Introduction to Chrome OS:
Target Audience for Chrome OS:
Google's vision for Chrome extends beyond the netbook. The operating system may eventually power full-sized desktop computers, which makes it potential competition with Windows 7 and the Mac OS. However, Google hasn't seen Chrome OS as a tablet operating system. Android is Google's tablet OS, because it's built around a touch-screen interface while Chrome OS still uses a keyboard and mouse or touchpad.
Chrome OS Availability:
You can download and install an early version of Chrome OS now. However, this is still very experimental, so you should only attempt it if you know what you're doing. You must have Linux and an account with root access. If you've never heard of a sudo command, you should wait until Chrome is a little further along in the development process or buy Chrome pre-installed on a consumer device.
At some point in 2011, you should be able to buy computers with the actual Google OS installed. Google is working with Acer, Adobe, ASUS, Freescale, Hewlett-Packard, Lenovo, Qualcomm, Texas Instruments, and Toshiba, although that's not a guarantee that any of those companies will create a Chrome OS computer.
Google launched a pilot program using a beta version of Chrome installed on a netbook called the Cr-48. Developers, educators, and end-users could register for the pilot program, and a number of them were sent the Cr-48 to test. The netbook came with a limited amount of free 3G data access from Verizon Wireless.
Google ended the Cr-48 pilot program in March of 2011, and confirmed that they expected actual Chrome OS consumer devices to ship within the year. If you search eBay, there are probably still a few pilot recipients selling Cr-48s, though you'll likely be paying more than an actual Chrome OS netbook will cost later this year.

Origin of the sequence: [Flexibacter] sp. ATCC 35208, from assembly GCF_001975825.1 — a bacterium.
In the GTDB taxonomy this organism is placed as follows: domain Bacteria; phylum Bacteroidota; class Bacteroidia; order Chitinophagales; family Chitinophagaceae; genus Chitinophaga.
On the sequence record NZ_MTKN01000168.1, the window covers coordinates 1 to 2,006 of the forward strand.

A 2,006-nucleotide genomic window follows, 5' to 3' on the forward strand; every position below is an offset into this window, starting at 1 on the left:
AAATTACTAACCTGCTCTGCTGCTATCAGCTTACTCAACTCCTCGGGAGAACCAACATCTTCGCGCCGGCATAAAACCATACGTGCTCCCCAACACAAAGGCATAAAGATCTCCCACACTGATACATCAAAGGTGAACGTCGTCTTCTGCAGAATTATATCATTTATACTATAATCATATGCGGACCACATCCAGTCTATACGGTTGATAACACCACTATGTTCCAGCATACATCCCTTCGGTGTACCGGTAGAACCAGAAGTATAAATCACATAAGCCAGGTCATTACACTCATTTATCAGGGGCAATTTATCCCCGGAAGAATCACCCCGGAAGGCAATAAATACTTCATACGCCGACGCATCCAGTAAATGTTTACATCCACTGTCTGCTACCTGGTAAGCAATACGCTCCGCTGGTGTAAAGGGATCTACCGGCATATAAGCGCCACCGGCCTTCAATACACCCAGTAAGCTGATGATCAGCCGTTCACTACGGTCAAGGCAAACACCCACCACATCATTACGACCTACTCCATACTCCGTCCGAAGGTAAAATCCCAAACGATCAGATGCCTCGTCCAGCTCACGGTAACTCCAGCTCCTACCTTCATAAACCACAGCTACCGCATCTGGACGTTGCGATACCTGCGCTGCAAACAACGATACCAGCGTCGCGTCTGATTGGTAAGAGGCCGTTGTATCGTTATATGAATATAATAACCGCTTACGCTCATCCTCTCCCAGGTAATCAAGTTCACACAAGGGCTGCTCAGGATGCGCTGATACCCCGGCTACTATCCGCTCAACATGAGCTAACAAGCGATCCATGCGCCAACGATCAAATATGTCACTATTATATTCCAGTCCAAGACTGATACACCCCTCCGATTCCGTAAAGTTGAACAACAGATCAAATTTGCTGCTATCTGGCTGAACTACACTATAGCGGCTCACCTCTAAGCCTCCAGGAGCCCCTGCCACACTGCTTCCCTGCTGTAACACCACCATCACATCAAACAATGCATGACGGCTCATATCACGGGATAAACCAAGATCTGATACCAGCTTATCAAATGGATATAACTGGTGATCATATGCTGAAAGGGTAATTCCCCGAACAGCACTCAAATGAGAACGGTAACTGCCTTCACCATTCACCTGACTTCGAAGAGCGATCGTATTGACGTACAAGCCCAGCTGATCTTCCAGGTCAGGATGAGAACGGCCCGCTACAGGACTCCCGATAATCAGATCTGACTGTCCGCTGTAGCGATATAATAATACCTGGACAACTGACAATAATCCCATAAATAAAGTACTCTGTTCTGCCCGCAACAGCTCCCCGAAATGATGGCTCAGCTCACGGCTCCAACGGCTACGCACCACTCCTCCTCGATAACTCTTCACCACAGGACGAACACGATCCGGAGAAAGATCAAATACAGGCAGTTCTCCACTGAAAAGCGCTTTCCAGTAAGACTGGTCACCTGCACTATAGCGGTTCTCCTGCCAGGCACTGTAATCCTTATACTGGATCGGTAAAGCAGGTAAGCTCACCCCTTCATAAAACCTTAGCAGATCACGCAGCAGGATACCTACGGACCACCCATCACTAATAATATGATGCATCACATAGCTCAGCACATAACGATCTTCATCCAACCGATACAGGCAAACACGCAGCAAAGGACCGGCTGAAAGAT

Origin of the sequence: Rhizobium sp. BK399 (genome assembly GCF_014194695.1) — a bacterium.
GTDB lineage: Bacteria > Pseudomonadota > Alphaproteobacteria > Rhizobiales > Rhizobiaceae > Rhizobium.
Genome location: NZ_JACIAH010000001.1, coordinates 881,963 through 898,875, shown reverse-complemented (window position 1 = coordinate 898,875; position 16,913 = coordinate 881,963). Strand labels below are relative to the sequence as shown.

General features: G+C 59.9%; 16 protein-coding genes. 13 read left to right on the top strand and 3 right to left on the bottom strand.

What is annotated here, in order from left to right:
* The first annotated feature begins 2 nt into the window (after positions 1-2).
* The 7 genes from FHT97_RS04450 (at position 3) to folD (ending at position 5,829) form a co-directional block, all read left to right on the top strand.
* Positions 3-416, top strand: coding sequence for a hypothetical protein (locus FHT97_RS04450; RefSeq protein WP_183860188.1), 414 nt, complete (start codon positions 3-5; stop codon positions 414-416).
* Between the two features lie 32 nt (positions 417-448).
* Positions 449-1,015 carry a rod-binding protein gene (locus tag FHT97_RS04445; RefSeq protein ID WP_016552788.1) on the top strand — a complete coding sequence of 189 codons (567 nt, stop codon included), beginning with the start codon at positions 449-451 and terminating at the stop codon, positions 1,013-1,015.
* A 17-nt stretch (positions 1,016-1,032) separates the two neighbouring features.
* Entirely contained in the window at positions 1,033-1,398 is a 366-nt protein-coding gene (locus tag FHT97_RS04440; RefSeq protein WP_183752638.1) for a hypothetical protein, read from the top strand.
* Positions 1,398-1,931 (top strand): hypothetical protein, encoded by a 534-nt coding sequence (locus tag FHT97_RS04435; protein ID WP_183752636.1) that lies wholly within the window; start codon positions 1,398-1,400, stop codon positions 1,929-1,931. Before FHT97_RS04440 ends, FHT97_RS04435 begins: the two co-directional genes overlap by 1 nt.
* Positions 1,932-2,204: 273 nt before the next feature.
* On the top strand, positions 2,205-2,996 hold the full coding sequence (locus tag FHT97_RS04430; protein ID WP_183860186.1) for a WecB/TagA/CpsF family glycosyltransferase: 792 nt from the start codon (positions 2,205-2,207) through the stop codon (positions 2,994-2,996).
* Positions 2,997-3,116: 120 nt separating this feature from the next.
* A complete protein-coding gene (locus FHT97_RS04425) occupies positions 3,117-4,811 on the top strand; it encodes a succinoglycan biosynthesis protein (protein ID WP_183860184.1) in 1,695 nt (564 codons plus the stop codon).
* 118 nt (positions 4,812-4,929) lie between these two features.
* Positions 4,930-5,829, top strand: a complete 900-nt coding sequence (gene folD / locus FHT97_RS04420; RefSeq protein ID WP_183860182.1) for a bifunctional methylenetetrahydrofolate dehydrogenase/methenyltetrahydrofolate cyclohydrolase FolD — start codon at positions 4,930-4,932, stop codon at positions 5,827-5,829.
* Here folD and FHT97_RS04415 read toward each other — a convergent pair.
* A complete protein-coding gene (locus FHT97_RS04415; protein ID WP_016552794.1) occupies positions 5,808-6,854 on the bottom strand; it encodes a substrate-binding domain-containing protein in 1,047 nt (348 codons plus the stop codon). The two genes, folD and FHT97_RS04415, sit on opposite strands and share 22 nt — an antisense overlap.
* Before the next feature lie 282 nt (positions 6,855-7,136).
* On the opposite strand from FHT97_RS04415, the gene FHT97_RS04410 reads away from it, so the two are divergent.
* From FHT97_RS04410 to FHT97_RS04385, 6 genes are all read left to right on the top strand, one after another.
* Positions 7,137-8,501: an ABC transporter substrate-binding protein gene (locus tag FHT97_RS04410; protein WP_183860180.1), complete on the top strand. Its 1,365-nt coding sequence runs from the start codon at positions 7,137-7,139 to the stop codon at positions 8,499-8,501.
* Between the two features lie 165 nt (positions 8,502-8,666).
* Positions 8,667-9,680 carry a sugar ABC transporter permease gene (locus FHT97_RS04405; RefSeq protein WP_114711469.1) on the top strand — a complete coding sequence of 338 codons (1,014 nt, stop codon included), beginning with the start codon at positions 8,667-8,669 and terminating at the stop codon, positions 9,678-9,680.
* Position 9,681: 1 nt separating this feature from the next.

Chrome and Android:
To further confuse this distinction, there are rumors that Chrome is indeed destined to become a tablet OS. Netbook sales have been eroding as full size laptops become cheaper and tablet computers like the iPad become more popular. Why would Google need both an Android and Chrome tablet OS developed by competing teams from the very same company - especially when developers complain that Android is already too fragmented? That's a very good question.
Google's I/O developer's conference should shed some light on Google's Chrome plans going forward. Stay tuned.
Google OS Philosophy:
Chrome OS is really designed as an operating system for computers that are only used for connecting to the Internet. Rather than downloading and installing programs, you just run them in your Web browser and store them on the Internet. In order to make that possible, the OS has to boot up very quickly, and the Web browser has to be extremely fast. Chrome OS will likely make both of those happen.
Will it be enticing enough for users to buy a netbook with Chrome OS instead of Windows? That's uncertain. Linux hasn't made a huge dent in Windows sales, and it's been developed for much longer. However, cheap devices and a simple, easy to use interface may just entice users to switch.